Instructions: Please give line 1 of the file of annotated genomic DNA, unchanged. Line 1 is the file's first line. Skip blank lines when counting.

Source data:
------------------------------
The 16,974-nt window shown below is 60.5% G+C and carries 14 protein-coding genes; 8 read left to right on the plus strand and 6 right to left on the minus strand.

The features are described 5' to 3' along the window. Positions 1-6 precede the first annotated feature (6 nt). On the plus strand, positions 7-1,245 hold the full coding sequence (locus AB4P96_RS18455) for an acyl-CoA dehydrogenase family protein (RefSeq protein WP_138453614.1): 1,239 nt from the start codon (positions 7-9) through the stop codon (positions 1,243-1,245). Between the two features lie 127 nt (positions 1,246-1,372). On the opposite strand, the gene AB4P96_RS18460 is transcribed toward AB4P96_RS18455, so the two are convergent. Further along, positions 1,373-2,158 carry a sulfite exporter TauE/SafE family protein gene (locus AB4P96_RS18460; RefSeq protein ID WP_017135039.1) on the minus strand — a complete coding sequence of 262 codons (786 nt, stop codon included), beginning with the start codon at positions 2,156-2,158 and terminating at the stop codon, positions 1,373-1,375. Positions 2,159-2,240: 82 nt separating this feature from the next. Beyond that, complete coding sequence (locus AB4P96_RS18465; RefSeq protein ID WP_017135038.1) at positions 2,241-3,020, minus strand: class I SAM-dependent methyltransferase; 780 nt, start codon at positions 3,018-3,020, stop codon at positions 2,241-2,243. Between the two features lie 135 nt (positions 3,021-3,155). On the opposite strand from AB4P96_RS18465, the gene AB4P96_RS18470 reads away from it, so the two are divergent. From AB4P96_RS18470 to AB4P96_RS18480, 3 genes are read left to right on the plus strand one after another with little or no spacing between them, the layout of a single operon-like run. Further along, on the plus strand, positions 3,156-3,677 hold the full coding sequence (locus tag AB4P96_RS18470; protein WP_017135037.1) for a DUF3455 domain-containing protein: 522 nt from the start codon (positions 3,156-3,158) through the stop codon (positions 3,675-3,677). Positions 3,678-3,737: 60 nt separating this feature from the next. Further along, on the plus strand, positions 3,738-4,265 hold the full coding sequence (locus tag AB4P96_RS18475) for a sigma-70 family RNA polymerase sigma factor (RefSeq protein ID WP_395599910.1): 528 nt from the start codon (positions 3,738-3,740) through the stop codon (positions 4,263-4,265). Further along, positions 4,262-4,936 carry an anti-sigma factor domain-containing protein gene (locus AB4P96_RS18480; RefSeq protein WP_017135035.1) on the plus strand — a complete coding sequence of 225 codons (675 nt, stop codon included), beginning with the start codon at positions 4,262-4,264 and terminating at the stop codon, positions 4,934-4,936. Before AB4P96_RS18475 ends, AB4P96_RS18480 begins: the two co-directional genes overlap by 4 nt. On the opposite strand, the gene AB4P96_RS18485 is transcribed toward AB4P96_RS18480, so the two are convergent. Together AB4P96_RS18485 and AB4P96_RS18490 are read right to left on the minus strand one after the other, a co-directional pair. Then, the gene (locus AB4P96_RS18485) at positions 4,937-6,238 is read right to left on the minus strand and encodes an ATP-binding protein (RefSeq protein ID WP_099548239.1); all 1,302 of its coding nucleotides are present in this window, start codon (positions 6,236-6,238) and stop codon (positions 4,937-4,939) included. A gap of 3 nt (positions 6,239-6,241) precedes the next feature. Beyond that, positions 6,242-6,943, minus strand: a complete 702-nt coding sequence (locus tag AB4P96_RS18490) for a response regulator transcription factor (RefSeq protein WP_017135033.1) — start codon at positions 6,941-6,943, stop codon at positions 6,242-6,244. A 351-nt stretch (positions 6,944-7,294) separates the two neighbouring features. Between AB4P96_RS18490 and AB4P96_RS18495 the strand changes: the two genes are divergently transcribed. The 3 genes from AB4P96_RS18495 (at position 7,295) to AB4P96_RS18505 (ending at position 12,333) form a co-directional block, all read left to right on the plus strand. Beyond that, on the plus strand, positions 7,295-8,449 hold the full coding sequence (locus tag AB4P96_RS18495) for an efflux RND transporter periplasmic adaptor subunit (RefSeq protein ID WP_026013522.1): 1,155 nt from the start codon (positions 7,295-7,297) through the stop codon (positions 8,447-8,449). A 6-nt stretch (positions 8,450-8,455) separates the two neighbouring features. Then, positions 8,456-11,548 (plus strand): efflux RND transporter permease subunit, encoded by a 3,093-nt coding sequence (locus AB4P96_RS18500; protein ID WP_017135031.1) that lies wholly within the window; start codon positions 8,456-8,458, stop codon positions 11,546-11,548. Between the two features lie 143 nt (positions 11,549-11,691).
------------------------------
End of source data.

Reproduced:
The 16,974-nt window shown below is 60.5% G+C and carries 14 protein-coding genes; 8 read left to right on the plus strand and 6 right to left on the minus strand.